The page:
Derek Jeter wants to get rid of Marlins home run sculpture

Douglas Hanks, Miami Herald on

Published in Baseball

MIAMI -- Derek Jeter may get an assist from Miami-Dade in ridding Marlins Park of its kitschy home run sculpture, which the new owner and the county's mayor both want removed.

"I just don't think they're all that crazy about it," Mayor Carlos Gimenez said after meeting with Jeter and other front-office executives at the county-owned ballpark on Tuesday afternoon. "I'm not a fan. We're looking at it. ...We'll see if anything can be done."

Gimenez won the mayor's office in 2011 in part thanks to his opposition to the 2009 public-funding package for the $515 million ballpark championed by then-owner Jeffrey Loria, a New York art dealer. As mayor, he remained a top foe of the team, and his long-running criticism included the signature feature of the new ballpark: "Homer," a $2.5 million sculpture commissioned for the stadium's 2012 opening. The Marlins paid for the sculpture as part of the team's roughly $155 million contribution to the stadium's cost.

Festooned with a carnival's color spectrum, the work by pop artist Red Grooms comes to life when the Marlins hit a home run, as marlins emerge from the sculpture's base and fountains spray skyward. It's become a lightning rod for fans -- some see it screaming "Miami," others a garish distraction. Its removal emerged on Jeter's to-do list as he and majority owner Bruce Sherman prepared to purchase the team from Loria for $1.2 billion in September.

Until Tuesday, Miami-Dade was on record saying that the sculpture could not be removed. The stadium itself is county property, and so is the sculpture -- purchased as part of an Art in Public Places program that requires builders of county-owned buildings to install art works for the public. When word of Jeter's reported distaste for the 72-foot sculpture leaked in August, the county's cultural chief, Michael Spring, said "Homer" was "not moveable" and was "permanently installed" after being designed "specifically" for Marlins Park.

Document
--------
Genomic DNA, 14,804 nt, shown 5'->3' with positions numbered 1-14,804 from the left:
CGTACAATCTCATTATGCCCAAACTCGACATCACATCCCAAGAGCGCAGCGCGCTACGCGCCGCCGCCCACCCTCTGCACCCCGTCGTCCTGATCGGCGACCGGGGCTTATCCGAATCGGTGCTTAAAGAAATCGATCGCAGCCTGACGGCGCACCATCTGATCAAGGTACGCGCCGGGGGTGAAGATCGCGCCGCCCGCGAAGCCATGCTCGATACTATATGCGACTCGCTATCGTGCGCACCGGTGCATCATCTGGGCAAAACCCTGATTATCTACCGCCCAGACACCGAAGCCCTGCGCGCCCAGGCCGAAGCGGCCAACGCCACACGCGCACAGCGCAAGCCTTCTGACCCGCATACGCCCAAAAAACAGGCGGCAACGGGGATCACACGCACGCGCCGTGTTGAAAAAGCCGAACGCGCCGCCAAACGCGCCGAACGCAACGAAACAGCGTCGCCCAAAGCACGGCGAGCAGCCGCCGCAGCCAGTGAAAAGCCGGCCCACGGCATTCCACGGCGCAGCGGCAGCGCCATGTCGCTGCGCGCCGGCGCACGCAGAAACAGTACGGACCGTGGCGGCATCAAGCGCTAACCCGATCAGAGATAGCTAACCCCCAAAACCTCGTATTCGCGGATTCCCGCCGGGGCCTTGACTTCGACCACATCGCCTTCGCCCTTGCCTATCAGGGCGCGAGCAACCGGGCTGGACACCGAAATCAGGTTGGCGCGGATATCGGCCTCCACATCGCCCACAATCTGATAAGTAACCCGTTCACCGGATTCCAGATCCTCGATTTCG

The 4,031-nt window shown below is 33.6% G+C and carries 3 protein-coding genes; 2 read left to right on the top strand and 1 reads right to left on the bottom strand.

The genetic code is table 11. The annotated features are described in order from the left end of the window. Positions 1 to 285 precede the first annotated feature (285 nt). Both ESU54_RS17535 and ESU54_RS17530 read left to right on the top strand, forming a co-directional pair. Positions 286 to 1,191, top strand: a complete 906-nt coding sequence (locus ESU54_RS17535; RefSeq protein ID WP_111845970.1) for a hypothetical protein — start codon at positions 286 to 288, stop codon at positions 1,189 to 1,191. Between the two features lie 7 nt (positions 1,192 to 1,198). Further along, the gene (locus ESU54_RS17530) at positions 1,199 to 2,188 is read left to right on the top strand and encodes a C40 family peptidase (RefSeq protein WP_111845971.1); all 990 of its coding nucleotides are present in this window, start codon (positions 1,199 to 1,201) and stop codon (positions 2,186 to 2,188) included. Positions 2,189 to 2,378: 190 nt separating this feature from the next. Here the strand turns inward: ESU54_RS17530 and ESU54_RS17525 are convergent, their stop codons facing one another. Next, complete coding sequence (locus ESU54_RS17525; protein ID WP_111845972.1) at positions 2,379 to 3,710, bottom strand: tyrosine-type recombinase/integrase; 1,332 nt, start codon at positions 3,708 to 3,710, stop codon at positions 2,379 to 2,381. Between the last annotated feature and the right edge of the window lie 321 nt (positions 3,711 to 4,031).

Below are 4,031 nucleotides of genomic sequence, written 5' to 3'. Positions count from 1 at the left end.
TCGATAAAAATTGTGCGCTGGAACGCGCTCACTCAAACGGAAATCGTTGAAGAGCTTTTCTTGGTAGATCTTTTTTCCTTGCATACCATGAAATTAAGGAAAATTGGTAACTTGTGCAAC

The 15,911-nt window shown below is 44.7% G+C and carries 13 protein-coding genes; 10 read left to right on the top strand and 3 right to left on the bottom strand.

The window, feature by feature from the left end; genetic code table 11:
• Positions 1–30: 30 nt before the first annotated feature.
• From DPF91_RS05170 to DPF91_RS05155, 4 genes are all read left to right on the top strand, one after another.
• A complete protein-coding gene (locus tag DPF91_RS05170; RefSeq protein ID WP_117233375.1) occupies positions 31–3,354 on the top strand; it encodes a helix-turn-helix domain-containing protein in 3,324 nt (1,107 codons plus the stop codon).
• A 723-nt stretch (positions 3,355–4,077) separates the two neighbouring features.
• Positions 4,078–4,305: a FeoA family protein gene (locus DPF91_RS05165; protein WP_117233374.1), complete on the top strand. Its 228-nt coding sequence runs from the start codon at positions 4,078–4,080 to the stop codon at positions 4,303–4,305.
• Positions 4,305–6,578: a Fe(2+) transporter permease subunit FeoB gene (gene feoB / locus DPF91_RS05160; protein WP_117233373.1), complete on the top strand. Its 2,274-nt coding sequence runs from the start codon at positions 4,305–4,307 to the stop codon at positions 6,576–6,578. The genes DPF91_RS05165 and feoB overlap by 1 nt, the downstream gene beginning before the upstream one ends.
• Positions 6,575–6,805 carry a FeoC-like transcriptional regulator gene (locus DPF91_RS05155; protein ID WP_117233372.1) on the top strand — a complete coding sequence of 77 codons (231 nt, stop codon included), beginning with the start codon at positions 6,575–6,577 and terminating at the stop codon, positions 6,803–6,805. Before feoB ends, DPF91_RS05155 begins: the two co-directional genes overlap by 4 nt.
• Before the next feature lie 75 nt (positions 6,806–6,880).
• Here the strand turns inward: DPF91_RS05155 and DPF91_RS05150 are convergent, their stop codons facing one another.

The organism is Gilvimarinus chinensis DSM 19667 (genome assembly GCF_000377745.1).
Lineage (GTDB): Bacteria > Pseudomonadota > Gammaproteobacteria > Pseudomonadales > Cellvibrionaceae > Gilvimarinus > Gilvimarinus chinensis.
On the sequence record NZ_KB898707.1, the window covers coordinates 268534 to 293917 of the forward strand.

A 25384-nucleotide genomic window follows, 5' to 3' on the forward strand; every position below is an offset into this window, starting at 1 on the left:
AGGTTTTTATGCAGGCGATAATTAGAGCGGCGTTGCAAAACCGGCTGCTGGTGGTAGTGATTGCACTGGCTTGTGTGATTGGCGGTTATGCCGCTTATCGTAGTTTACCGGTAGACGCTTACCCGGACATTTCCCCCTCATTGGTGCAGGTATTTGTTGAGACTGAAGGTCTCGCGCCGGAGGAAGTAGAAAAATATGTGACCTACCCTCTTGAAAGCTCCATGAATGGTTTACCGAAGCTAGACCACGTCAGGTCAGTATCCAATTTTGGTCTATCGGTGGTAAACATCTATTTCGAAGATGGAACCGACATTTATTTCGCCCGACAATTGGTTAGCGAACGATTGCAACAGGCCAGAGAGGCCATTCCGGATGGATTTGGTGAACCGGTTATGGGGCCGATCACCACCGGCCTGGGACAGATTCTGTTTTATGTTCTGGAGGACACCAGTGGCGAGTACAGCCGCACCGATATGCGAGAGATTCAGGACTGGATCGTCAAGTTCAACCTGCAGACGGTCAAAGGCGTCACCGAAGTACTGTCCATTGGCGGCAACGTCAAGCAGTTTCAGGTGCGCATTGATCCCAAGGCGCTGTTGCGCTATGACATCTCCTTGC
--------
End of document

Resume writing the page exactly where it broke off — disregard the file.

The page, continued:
Spring had a different message Tuesday when he accompanied Gimenez to Marlins Park with the mayor's chief of staff, Alex Ferro.

"Anything is possible," said Spring, one of Gimenez's top deputies and an admirer of the sculpture. "But it is pretty complicated. And I wanted the mayor and the Marlins to understand how complicated it really was. We got a good look at it today, and they saw how big it was. There's hydraulics, there's plumbing, there's electricity.

"But anything is possible. We built it," Spring said. "We can move it."

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A Marlins spokesman was not immediately available for comment after the county meeting.

Gimenez said he and Spring disagree on the sculpture's value, with Spring noting it's probably the largest piece ever produced by Grooms, a well-regarded artist. The mayor described it as an eyesore, and one that blocks the view of Miami from inside a stadium designed with retractable walls to showcase the city skyline at night.

"I just don't like it," Gimenez said. "I didn't like it from the get-go."

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